Rhode Island home that inspired ‘The Conjuring’ sells for more than $1.5 million

Buy a haunted house? It’s not for everyone, but it’s for someone! That person is now Jacqueline Nuñez, a real estate developer living in Boston. According to The Wall Street Journal, Jacqueline is the new owner of the Rhode Island house that inspired the supernatural horror movie The spell. The 58-year-old bought the property for $1.525 million, a 27 percent increase from the original ticket of $1.2 million.

“I think the house chose Jacqueline the same way it chose us. She wants the light from her,” said Andrea Perron, whose family lived in the house from 1971 to 1980.

Beyond the property itself, Andrea’s family and the investigations of Ed and Lorraine Warren also inspired The spell. Andrea described multiple encounters while living there, for WSJ. In one incident in 1974, Andrea says that she saw her mother Carolyn Perron floating before flying across the room. Despite hitting her head, Carolyn recovered within an hour and she has never remembered the moment her daughter says she traumatized her.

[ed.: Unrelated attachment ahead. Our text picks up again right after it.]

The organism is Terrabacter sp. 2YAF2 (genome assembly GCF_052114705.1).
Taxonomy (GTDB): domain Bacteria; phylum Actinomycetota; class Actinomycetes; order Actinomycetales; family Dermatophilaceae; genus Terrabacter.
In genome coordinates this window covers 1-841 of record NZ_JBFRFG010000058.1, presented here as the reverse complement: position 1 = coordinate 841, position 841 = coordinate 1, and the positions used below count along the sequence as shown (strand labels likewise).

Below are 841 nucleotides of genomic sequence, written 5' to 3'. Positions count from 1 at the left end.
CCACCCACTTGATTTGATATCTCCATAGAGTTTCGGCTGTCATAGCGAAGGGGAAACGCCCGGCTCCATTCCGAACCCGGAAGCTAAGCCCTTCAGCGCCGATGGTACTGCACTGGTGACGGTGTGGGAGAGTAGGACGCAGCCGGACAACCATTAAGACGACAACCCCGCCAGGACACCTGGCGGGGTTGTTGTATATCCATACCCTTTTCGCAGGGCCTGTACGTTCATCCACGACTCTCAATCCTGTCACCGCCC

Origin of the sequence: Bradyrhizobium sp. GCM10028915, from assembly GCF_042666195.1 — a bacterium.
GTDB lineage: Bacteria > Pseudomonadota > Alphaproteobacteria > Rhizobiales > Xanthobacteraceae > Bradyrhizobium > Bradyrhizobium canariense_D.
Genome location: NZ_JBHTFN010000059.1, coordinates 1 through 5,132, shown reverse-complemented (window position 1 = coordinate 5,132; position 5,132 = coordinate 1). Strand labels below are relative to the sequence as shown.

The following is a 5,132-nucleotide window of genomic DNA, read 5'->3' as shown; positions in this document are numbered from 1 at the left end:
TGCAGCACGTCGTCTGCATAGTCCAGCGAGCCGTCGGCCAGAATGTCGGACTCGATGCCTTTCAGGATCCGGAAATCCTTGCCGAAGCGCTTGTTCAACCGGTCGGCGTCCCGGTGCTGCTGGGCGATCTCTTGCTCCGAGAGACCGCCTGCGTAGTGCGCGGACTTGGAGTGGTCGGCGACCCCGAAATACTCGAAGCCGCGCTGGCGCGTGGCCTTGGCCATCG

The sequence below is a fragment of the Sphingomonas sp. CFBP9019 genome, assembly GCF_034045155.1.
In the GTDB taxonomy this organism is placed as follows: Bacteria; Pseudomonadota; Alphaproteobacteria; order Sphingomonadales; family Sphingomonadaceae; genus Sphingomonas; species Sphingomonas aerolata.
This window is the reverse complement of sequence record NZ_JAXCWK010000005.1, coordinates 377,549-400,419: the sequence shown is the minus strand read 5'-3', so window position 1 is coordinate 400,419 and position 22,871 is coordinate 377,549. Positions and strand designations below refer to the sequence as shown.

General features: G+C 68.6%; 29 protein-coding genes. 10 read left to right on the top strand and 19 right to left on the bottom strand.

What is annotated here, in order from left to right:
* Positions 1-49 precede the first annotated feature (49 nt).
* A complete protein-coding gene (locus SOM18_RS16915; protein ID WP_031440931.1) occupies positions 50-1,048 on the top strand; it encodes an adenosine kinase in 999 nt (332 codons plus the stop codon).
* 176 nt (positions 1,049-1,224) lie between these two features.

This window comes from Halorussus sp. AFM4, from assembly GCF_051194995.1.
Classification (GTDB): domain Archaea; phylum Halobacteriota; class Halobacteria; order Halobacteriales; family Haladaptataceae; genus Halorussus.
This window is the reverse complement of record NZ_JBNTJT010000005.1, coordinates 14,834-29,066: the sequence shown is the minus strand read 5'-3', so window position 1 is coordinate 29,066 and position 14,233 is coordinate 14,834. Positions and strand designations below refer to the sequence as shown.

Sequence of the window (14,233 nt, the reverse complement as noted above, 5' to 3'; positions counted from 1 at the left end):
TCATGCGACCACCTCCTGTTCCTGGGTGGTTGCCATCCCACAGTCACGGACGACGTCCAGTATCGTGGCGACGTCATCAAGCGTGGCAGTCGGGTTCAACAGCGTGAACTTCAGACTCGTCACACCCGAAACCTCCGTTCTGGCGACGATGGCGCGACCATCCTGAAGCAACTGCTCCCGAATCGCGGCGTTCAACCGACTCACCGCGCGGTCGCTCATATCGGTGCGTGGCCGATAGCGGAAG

Jacqueline Nuñez buys house for $1.5 million

However, Jacqueline bought the property from Jenn and Cory Heinzen. The couple insured the 3,100-square-foot home in 2019 for $439,000. It has three bedrooms and sits on 8.5 acres of lawn surrounded by tall woods on all sides. Getting there from Providence requires a 40-minute drive to the city of Harrisville.

Like Ed and Lorraine, Jenn and Cory are also paranormal investigators. And their sale emphasized that with the list of conditions, they required Jacqueline to meet to close the deal. They needed an interview. The house is to be used as a business with nightly tours and paranormal investigations, a business model similar to the Heinzens period of ownership. In addition, they asked the new buyer to fulfill reservations for the rest of 2022.

And for Jacqueline’s protection, the Heinzens asked her not to make this place her home. Based on her experience of living in the barn, Jenn shared with WSJ that living there was “so emotional”. On the other hand, Jacqueline believes that the home is “an amplifier of our energy, attitudes and beliefs”. She does not believe that the house has a demon and she is not afraid to be the new owner of it, for now.

Contributed Report: Erika Mailman

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